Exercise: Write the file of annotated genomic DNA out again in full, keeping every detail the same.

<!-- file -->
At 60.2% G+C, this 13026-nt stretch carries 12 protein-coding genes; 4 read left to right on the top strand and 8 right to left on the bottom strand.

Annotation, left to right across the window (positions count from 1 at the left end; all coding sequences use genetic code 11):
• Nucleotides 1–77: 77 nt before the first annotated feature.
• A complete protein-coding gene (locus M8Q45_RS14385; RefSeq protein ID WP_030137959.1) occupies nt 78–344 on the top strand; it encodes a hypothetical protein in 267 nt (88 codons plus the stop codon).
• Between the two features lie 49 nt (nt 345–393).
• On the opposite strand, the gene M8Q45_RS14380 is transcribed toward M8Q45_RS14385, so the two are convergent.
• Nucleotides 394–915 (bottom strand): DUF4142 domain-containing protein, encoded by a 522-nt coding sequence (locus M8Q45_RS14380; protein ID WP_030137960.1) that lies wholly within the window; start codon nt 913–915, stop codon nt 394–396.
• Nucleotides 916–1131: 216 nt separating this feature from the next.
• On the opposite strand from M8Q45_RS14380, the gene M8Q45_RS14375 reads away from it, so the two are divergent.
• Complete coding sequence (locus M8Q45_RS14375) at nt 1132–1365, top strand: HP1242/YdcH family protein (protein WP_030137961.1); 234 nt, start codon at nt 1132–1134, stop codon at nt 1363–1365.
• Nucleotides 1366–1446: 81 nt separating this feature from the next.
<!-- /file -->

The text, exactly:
At 60.2% G+C, this 13026-nt stretch carries 12 protein-coding genes; 4 read left to right on the top strand and 8 right to left on the bottom strand.

Annotation, left to right across the window (positions count from 1 at the left end; all coding sequences use genetic code 11):
• Nucleotides 1–77: 77 nt before the first annotated feature.
• A complete protein-coding gene (locus M8Q45_RS14385; RefSeq protein ID WP_030137959.1) occupies nt 78–344 on the top strand; it encodes a hypothetical protein in 267 nt (88 codons plus the stop codon).
• Between the two features lie 49 nt (nt 345–393).
• On the opposite strand, the gene M8Q45_RS14380 is transcribed toward M8Q45_RS14385, so the two are convergent.
• Nucleotides 394–915 (bottom strand): DUF4142 domain-containing protein, encoded by a 522-nt coding sequence (locus M8Q45_RS14380; protein ID WP_030137960.1) that lies wholly within the window; start codon nt 913–915, stop codon nt 394–396.
• Nucleotides 916–1131: 216 nt separating this feature from the next.
• On the opposite strand from M8Q45_RS14380, the gene M8Q45_RS14375 reads away from it, so the two are divergent.
• Complete coding sequence (locus M8Q45_RS14375) at nt 1132–1365, top strand: HP1242/YdcH family protein (protein WP_030137961.1); 234 nt, start codon at nt 1132–1134, stop codon at nt 1363–1365.
• Nucleotides 1366–1446: 81 nt separating this feature from the next.